As Microsoft’s first Lumia phone since its acquisition of Nokia’s hardware division, the Lumia 535 defines Microsoft’s target market – the fast-growing low-end market. As yet another budget phone that provides a whole lot for its $199 retail price, can it differentiate itself from the wildly popular Lumia 520, or will it ultimately live in its spiritual predecessor’s shadow?
- Dual SIM capabilities
- Screen is sufficiently bright
- Quite affordable for what it offers
- Touch sensitivity issues
- Viewing angles lacking
The Lumia 535 seems to offer a lot, with its ‘5x5x5’ innovation. 5 Microsoft services, namely Skype, Office, OneDrive, Cortana, and OneNote, a 5-inch screen, and 5 MP front and rear cameras. How does the marketing talk translate into real world usage?
First, let’s take a look at the specs:
- 140.2 x 72.4 x 8.8mm, 146g
- 5” 540 x 960 (220 PPI) IPS LCD screen, Corning Gorilla Glass 3
- 1.2 GHz Quad core Snapdragon 200 Processor
- 1 GB RAM, 8 GB storage (expandable via micro SD)
- 5 MP rear camera with LED flash, 5 MP wide angle front facing camera
- Dual SIM
- 1905 mAh battery
Other than the surprising inclusion of Gorilla Glass 3, normally found on high-end phones, Microsoft has also included a 5 MP wide angle front facing camera, which is sure to entice the selfie-crazed world. The bump to 1 GB of RAM up from the usual 512 MB of RAM on budget Windows Phone is welcoming. While Windows Phone is perfectly capable of running smoothly on a measly 512 MB of RAM, the additional RAM ensures that all apps are compatible on the 535. Dual SIM is also much appreciated, and is puzzlingly sort of an exclusive to budget phones. I’d love to see some dual SIM capabilities on high-end phones as well.
Dual SIM goodness
Let us now take a look a closer look at the hardware.
Design, Handling, and Build Quality
The back cover of the Lumia 535 is removable, and removing it will reveal the removable battery, dual SIM card trays, and the micro SD card slot. Both the SIM trays can only be accessed upon removing the battery.
You can find the 5 MP front facing camera that puts the 5 into 5x5x5 (well, one of the 5’s) at the front, along side the Microsoft logo in place of the familiar Nokia logo.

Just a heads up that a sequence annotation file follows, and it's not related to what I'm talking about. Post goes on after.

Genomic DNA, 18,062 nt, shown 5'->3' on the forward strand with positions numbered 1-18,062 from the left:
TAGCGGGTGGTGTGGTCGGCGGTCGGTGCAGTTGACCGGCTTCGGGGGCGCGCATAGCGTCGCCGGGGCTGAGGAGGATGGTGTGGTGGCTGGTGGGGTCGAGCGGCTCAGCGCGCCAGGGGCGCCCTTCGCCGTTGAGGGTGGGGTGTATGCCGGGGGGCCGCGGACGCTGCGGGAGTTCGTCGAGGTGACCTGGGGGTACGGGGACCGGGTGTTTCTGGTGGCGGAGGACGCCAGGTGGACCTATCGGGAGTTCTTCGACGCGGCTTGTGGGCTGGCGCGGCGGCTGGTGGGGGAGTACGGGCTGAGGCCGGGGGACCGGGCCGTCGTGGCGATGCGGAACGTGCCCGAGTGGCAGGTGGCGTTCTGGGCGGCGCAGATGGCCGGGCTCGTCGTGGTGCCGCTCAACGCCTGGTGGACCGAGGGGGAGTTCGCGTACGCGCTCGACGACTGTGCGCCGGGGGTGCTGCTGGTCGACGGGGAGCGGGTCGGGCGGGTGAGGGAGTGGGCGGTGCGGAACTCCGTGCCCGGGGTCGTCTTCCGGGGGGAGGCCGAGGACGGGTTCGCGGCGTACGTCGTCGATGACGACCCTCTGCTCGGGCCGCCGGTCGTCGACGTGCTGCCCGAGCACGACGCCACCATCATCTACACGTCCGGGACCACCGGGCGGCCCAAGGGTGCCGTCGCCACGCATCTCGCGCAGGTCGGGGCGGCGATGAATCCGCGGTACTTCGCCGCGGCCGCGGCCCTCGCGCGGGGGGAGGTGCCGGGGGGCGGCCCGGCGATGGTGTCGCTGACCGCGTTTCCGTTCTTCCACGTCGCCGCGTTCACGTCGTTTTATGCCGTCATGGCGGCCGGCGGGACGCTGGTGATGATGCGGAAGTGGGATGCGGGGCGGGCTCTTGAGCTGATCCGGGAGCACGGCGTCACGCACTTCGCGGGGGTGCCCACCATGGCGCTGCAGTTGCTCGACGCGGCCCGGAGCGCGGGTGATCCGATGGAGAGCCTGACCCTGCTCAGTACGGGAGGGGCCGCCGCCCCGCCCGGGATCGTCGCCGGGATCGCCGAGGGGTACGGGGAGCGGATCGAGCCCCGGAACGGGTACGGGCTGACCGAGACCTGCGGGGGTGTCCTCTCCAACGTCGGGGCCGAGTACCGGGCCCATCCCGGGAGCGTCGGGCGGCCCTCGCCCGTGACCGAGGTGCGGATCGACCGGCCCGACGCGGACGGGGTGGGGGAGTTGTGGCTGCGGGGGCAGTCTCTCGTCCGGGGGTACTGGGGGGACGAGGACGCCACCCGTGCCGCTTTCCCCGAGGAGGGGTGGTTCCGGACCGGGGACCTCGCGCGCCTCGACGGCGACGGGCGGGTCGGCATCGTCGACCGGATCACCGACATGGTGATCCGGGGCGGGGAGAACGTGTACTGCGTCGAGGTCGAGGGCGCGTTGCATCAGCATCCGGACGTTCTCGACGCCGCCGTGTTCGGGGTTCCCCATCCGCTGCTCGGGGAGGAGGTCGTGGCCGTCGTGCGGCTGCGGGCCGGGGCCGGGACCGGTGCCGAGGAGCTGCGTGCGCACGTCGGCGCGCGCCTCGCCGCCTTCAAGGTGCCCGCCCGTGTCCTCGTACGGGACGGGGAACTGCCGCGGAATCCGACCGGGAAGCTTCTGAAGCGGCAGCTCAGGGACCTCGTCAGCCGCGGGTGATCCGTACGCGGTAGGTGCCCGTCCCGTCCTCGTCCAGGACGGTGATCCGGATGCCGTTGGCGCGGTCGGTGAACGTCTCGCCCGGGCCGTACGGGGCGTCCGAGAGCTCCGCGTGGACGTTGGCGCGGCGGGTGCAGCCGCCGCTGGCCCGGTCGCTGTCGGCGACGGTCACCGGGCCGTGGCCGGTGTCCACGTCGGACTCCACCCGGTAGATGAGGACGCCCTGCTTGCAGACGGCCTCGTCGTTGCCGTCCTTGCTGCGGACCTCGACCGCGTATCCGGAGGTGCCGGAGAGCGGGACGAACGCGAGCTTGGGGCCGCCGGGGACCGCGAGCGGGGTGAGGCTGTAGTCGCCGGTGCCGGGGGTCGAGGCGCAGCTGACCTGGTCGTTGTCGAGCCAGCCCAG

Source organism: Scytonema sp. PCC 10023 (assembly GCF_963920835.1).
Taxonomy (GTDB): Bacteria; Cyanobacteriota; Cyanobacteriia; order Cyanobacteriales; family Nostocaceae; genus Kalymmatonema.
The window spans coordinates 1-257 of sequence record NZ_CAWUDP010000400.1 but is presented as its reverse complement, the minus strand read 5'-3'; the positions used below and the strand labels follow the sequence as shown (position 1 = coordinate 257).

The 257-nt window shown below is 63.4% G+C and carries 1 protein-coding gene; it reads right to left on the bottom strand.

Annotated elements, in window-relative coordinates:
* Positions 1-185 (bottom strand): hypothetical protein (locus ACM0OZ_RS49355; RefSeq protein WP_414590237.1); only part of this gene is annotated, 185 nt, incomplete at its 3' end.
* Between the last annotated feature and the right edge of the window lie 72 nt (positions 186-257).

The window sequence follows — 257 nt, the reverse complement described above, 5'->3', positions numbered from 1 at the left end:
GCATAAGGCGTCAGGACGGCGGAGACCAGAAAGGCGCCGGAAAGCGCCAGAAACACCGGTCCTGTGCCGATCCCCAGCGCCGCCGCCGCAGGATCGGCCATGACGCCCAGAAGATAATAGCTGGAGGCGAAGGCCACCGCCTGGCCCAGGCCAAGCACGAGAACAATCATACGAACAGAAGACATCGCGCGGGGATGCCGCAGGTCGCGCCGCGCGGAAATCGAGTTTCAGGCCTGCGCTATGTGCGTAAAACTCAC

The right side of the phone houses the volume rocker and the power button, but not the physical shutter key we have all come to love.
The back of the phone features the 5 MP camera with its LED flash by the side, another Microsoft logo, and the speaker grille. Headphone jack is at the top, micro USB port at the bottom.
When you pick up the Lumia 535, you can immediately tell that it is a phone for the budget-conscious.
A telltale sign that the 535 is a budget phone is that the removable shell isn’t exactly snuggly hugging the phone, causing the phone to creak and move about inside the shell. Not exactly something you’d like to feel every time you do some scrolling.
Another point on handling the phone is that the shell is made of a matte material, and can be rather slippery at times. The phone may slip out of your hand if you do not grip it firmly. This can be pretty annoying, and you may drop your phone on the floor. Luckily, the Lumia 535 looks like it can withstand everyday usage and even possibly a few drops. That is ultimately not an excuse for the pretty much non-existent grip, and a material with slightly more grip would have been much appreciated.
Yet another thing to note about the shell is that when you remove the shell, make sure the phone is facing downwards, or the battery may just decide to pop out as well.
While majority of the blemishes in the build quality is due to the removable shell, not all is bad about the shell. The colour of the shell borders the front side of the phone, and with a matching theme colour, it can prove to be rather fun looking.
The build quality of the Lumia 535 is subpar, but ultimately reasonable enough for its price. A material with slightly more grip coupled with some form of oleophobic coating on the screen, and the build quality would be pretty decent.